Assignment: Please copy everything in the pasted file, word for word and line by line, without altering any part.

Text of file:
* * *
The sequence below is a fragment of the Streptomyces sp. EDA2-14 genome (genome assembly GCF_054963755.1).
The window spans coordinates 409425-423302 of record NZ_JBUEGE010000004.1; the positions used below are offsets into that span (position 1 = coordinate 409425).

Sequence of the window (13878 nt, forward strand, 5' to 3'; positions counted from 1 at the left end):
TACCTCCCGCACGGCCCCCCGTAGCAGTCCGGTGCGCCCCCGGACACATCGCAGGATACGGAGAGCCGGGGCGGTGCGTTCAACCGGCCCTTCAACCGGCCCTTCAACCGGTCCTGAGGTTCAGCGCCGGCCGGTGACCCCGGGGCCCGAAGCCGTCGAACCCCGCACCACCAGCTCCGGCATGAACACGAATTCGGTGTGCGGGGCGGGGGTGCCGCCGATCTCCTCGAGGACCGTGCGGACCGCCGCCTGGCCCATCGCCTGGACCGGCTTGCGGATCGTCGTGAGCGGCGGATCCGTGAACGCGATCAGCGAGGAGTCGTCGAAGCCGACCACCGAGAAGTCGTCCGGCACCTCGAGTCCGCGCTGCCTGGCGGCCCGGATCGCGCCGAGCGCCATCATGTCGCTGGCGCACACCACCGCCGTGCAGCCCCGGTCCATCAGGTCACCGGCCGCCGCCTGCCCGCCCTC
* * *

The sequence below is a fragment of the Streptomyces sp. EDA2-14 genome (genome assembly GCF_054963755.1).
The window spans coordinates 409425-423302 of record NZ_JBUEGE010000004.1; the positions used below are offsets into that span (position 1 = coordinate 409425).

Sequence of the window (13878 nt, forward strand, 5' to 3'; positions counted from 1 at the left end):
TACCTCCCGCACGGCCCCCCGTAGCAGTCCGGTGCGCCCCCGGACACATCGCAGGATACGGAGAGCCGGGGCGGTGCGTTCAACCGGCCCTTCAACCGGCCCTTCAACCGGTCCTGAGGTTCAGCGCCGGCCGGTGACCCCGGGGCCCGAAGCCGTCGAACCCCGCACCACCAGCTCCGGCATGAACACGAATTCGGTGTGCGGGGCGGGGGTGCCGCCGATCTCCTCGAGGACCGTGCGGACCGCCGCCTGGCCCATCGCCTGGACCGGCTTGCGGATCGTCGTGAGCGGCGGATCCGTGAACGCGATCAGCGAGGAGTCGTCGAAGCCGACCACCGAGAAGTCGTCCGGCACCTCGAGTCCGCGCTGCCTGGCGGCCCGGATCGCGCCGAGCGCCATCATGTCGCTGGCGCACACCACCGCCGTGCAGCCCCGGTCCATCAGGTCACCGGCCGCCGCCTGCCCGCCCTC